The idea of “One Nation, One Election” is a reverberation from the past. Though there are hurdles on the way, it is the way to go
While this proposition may appear to be a recent entrant in the annals of public discourse, the concept was, in fact, the status quo in the early formative years of the Indian democratic landscape. From 1952 to 1967, simultaneous elections were the norm, ensuring a rhythm and consistency in the political and governance cycles. However, this period of synchronisation began to disintegrate between 1968 and 1969, when a spate of premature dissolutions of several state assemblies led to a ripple effect that skewed the election timelines irrevocably.
While the merits and demerits of reviving the simultaneous elections are vigorously debated, it's important to recognize the judicial perspectives that have, in an indirect way, endorsed the need for political stability—a cornerstone argument for "One Nation, One Election." Specifically, seminal judgments like Kihoto Hollohan vs. Zachillhu And Others (1992) and SR Bommai v. Union of India (1994) serve as critical touchpoints in this context. Although these cases did not directly tackle the subject of simultaneous elections, their implications are far-reaching.
The Supreme Court, in Kihoto Hollohan, upheld the constitutionality of anti-defection laws, thereby affirming the need for legislative stability. Similarly, in SR Bommai, the apex court circumscribed the discretionary use of Article 356 by the President on the advice of the Cabinet, emphasising the sanctity of democratically elected state governments. In essence, these landmark judgments underline the judiciary's stance on the necessity for political stability and offer an implicit nod to ideas like "One Nation, One Election," which aim to create a more stable and predictable political environment.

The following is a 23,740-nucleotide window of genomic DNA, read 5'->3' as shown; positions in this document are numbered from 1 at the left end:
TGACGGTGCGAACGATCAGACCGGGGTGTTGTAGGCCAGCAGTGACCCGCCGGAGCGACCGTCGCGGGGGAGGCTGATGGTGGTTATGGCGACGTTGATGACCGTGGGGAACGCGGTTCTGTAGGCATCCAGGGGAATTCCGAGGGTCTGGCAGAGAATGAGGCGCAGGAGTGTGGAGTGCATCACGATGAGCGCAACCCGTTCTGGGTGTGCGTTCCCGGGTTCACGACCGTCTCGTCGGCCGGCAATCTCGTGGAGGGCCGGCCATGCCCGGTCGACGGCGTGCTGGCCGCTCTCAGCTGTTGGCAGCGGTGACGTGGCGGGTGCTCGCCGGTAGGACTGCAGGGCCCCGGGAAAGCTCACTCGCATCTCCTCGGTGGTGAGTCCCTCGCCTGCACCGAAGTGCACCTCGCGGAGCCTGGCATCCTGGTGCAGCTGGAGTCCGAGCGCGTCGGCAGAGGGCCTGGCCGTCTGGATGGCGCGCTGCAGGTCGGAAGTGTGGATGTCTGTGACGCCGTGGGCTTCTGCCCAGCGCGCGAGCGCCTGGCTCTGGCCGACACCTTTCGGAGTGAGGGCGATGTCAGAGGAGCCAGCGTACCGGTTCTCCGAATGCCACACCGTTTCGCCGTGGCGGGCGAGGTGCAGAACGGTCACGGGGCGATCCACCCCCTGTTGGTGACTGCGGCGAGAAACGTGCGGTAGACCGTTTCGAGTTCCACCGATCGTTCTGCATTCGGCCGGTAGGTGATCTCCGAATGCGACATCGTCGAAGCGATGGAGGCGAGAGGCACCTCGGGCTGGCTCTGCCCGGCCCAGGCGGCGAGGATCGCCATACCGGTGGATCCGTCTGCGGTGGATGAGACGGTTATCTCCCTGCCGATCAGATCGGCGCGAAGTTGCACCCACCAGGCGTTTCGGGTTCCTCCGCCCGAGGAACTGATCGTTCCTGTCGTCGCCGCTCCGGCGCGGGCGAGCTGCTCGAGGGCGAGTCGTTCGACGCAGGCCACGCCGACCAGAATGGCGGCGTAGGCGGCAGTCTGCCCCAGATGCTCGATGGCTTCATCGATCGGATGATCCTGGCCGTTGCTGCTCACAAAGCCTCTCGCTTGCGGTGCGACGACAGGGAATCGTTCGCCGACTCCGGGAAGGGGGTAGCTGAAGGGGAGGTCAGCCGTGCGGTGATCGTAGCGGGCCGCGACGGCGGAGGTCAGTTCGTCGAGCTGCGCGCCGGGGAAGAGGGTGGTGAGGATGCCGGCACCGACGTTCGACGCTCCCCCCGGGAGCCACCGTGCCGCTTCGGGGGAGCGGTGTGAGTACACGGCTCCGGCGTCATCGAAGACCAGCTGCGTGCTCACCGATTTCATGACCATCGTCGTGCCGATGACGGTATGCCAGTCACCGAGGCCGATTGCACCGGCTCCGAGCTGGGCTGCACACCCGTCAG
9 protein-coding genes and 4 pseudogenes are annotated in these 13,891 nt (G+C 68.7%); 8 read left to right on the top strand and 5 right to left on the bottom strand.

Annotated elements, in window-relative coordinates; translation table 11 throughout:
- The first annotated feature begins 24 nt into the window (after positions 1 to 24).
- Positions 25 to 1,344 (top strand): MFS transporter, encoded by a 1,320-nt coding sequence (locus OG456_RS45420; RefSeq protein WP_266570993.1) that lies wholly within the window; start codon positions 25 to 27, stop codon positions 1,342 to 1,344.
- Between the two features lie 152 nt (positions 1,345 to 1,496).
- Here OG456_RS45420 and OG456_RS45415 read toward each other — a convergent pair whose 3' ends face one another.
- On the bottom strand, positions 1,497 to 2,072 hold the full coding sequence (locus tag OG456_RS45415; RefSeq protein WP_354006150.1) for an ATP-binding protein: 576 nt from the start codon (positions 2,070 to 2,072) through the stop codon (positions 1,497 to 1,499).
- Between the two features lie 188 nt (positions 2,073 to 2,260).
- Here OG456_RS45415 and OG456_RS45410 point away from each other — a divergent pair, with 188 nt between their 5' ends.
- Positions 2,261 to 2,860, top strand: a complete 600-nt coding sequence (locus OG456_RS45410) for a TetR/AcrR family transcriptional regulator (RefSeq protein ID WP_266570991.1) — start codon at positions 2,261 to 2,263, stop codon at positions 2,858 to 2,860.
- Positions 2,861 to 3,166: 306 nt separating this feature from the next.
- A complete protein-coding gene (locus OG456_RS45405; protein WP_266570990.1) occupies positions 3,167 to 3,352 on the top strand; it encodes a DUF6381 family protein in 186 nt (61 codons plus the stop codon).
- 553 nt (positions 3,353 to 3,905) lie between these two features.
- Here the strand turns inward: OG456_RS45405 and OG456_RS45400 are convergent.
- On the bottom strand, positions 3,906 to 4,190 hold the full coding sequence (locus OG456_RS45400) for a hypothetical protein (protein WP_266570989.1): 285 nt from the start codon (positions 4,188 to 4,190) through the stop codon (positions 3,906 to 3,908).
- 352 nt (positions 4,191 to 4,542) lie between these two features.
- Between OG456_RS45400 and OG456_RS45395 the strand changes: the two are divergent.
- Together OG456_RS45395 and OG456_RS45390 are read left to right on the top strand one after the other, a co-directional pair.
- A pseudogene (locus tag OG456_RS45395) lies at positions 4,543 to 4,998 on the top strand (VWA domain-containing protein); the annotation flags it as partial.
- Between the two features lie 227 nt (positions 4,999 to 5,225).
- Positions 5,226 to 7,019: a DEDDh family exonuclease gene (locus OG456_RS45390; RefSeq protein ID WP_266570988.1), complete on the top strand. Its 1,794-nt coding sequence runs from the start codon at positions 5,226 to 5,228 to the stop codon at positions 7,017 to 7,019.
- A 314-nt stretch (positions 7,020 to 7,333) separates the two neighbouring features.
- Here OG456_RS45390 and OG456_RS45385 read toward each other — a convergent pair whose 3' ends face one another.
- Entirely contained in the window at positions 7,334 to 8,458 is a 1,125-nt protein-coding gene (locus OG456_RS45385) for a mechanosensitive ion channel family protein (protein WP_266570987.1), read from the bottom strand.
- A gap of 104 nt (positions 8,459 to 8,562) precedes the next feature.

The financial repercussions of separate elections are monumental. The figures are staggering, both for the Lok Sabha and the state elections. Let's talk numbers. The 2014 General Elections cost the exchequer INR 3,870 crores, a sum that could have easily funded several crucial social welfare programs whilst the estimated figures on the total expenditure rose to almost INR 30,000 crores. The 2019 elections escalated the costs even further, reportedly costing INR 60,000 crores when considering the total expenditure, including that by political parties and candidates. This is significant in the notion of the concept of ‘One Nation One Election’ because of the exponential rise in the estimated total expenditure during elections rising from INR 10,000 crores in the year 1998 to almost 60,000 crores in 2019. However, let's look beyond mere financials.